Sketchfab, a 3D publishing startup, added a “View-in-VR” button to instantly transition from a draggable 3D model to an immersive VR experience. The feature is even accessible on models embedded on other websites.
This inclusion increases the number of interactive VR objects available online. According to Sketchfab, the site hosts more than 500,000 of them.
From a technical standpoint, Sketchfab CEO Alban Denoyel told UploadVR via email achieving the new button was a relatively simple measure:
This was fairly straightforward. The hard part is the backbone of Sketchfab: accepting a lot of 3D file formats, and displaying them in the browser well and fast and at scale. We support complex shaders, advanced lighting and rendering options, resulting in great realistic display. Adding the VR button was mostly a matter of leveraging head tracking and stereoscopic view. We still have a lot of improvements to make to go beyond this proof of concept.
We’ve previously written about how this tech could signal a revolution for digital images online – a world of previously flat images can now be given depth in VR. The new view-in-VR button takes that revolution to the next level.
Sketchfab was used to save baby’s life last year when a Florida surgeon used the service in conjunction with Google Cardboard to more accurately explore an image of the child’s heart. We asked Denoyel if he believes these kinds of advances will become more common as his platform, and VR in general, continue to grow:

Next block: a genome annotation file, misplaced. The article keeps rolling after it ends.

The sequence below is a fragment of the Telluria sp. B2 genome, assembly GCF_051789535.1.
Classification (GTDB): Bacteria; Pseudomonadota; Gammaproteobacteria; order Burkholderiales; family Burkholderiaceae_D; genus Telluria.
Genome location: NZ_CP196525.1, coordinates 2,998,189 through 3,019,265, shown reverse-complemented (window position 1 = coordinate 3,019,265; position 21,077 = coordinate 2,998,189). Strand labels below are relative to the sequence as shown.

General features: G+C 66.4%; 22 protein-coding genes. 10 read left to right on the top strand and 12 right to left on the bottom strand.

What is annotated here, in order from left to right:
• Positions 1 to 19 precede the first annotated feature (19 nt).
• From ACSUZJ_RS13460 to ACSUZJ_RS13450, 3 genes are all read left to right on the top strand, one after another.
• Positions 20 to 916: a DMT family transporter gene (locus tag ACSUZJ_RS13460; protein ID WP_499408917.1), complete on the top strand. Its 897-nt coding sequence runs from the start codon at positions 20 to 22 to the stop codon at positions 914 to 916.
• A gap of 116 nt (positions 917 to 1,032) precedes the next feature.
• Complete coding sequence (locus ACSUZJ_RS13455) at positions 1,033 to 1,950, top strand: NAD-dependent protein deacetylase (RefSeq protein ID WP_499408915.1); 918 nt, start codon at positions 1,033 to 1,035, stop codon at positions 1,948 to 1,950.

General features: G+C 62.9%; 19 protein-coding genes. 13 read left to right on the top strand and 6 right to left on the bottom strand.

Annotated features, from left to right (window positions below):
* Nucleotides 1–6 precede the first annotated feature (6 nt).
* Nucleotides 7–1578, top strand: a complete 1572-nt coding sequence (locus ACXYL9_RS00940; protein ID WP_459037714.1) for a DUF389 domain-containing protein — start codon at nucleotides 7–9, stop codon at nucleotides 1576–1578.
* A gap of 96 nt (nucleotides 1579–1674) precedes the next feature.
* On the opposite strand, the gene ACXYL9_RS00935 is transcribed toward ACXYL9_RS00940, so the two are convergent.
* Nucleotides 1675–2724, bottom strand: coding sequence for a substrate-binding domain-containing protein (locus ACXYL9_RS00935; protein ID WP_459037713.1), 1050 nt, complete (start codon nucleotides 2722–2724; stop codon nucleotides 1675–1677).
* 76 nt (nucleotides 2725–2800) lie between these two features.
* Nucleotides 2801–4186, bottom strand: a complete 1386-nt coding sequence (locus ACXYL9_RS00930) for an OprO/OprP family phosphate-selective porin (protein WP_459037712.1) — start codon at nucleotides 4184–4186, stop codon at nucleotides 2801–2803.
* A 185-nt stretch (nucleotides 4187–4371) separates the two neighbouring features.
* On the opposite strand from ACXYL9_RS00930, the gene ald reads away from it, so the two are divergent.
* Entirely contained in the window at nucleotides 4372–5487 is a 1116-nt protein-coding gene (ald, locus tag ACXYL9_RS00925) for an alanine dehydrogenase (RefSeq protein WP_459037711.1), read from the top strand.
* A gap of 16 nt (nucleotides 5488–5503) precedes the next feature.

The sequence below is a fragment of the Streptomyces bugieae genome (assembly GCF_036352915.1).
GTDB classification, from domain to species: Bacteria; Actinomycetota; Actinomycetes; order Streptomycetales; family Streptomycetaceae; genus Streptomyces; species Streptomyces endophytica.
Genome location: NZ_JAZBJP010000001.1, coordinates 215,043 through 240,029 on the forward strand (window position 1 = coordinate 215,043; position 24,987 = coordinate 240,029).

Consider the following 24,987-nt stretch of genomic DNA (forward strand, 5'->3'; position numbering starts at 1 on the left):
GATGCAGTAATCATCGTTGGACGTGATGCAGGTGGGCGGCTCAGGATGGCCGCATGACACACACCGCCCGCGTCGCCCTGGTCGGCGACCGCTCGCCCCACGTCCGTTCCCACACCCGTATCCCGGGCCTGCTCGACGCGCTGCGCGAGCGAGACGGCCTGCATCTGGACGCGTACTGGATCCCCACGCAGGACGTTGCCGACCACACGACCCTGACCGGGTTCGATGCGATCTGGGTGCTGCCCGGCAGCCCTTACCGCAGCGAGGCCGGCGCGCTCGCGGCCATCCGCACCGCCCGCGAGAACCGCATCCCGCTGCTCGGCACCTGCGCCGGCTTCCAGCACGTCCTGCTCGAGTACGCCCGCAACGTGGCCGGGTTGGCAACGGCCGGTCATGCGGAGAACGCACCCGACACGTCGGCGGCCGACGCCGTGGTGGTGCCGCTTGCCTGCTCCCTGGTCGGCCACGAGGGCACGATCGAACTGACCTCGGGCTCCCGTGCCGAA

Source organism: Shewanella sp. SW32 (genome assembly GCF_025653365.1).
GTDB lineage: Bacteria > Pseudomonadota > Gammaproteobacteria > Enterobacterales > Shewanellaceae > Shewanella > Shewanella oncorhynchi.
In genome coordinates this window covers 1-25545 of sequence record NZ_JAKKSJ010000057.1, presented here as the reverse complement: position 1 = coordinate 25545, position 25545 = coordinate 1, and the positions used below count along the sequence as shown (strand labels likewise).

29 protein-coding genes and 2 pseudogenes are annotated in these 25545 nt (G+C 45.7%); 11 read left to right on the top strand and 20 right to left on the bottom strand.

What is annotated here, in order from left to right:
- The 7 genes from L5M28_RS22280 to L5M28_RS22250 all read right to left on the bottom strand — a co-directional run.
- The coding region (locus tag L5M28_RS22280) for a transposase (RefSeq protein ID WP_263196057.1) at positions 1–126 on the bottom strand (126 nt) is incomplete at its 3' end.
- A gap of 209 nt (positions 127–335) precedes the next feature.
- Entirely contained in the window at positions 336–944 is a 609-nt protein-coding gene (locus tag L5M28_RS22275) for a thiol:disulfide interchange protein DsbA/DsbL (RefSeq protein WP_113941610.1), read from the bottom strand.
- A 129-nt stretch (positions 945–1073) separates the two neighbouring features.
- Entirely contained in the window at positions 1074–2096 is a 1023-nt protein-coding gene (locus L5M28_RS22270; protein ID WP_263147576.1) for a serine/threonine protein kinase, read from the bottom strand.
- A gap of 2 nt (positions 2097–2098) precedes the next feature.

Yes, I totally think this will become common. We are shifting to a world where we’ll have and need a virtual version of everything. This will be great for entertainment of course, but also for a wide-variety of practical applications. I see a future where we’ll all have an accurate virtual version of ourselves, which will evolve as our body does, and we’ll be able to use it for clothing, health, sport, etc.
Sketchfab raised $7 million series A funding in June last year with a leading investment from FirstMark Capital and participation from the company’s previous investors: TechStars, Balderton, Partech and Borealis.